With Rendell as my witness...


Former Gov. Ed Rendell made a cameo appearance this morning at the Bonusgate-related trial of onetime Democratic state Rep. Steve Stetler.

Stetler, a York County legislator who later became Rendell's secretary of revenue, was as good a worker as they get, the governor told a Dauphin County Court jury.

And, in typical Rendell fashion, he later told reporters that he doesn't think the state Attorney General's Office's should have charge Stetler - there is much evidence, the governor maintained, that Stetler did not break the law. Stetler is accused of directing legislative aides, while he served in the legislature, to do campaign work while on the taxpayer time and dime.

Stetler has denied the allegations.

Below, find the AP's wrap-up of Rendell's court appearance:


Associated Press

HARRISBURG, Pa. — Former Gov. Ed Rendell testified Monday that Stephen Stetler, his one-time revenue secretary who is on trial for campaign malfeasance, has a reputation “as good as anyone could ever hope to have.”
    Rendell, a Democrat whose two terms as governor ended in January 2011, was the first character witness on the fifth day of Stetler’s trial in Dauphin County court. He noted the several dozen people who nearly filled the seats on Stetler’s side of the courtroom as a reflection of strong community support for him.
    “I took a 6:25 train up here this morning and I’m on my way back” to Philadelphia, Rendell told reporters after his brief testimony. “There are very few people I would take a 6:25 train for.”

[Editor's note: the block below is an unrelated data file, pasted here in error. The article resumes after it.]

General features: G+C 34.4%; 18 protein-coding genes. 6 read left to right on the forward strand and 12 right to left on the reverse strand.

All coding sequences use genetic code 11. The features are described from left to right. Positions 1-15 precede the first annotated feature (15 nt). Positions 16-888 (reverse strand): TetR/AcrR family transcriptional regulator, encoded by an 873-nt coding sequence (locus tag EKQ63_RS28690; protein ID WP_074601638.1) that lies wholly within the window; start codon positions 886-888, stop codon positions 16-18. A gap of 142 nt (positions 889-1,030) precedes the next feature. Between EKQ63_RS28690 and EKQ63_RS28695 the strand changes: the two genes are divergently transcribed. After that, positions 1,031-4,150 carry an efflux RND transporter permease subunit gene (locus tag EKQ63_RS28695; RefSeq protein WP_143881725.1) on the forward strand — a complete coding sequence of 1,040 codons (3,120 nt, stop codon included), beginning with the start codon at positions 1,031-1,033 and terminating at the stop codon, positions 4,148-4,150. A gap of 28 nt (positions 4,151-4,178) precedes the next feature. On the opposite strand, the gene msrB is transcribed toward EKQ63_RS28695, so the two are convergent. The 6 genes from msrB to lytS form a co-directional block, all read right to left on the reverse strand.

Stetler, 62, served as a state representative from York County for 16 years. The corruption charges against him involve the period between 2004 and 2006, when he was chairman of both the House Democratic Policy Committee and the House Democratic Campaign Committee.
    He has pleaded not guilty to four counts of theft and one count each of conspiracy and conflict of interest.
    Some of his former employees who testified for the prosecution said they routinely did campaign work on state time, including opposition research to expose the weaknesses of Democrats’ political opponents.
    Stetler, testifying on his own behalf last week, denied the allegations and insisted that he instructed his employees “face to face” to keep public and political business separate.
    Rendell, a former Philadelphia mayor and district attorney who was invited to testify by Stetler’s daughter, said Stetler never should have been charged.
    “I think that this prosecution was a mistake,” he told reporters, citing “fairly clear” evidence that Stetler did not break the law. But he acknowledged that, “I’m not here to be a fact witness.”
    Stetler served as state revenue secretary under Rendell for about 11 months until he resigned just hours before he was charged in 2009.
    He was among the last of 25 former legislators and ex-aides who were charged in what the state attorney’s office says is an ongoing investigation of government corruption.
    Twelve Democrats and nine Republicans have been convicted or pleaded guilty. Two defendants were acquitted, and charges against a third were dropped.


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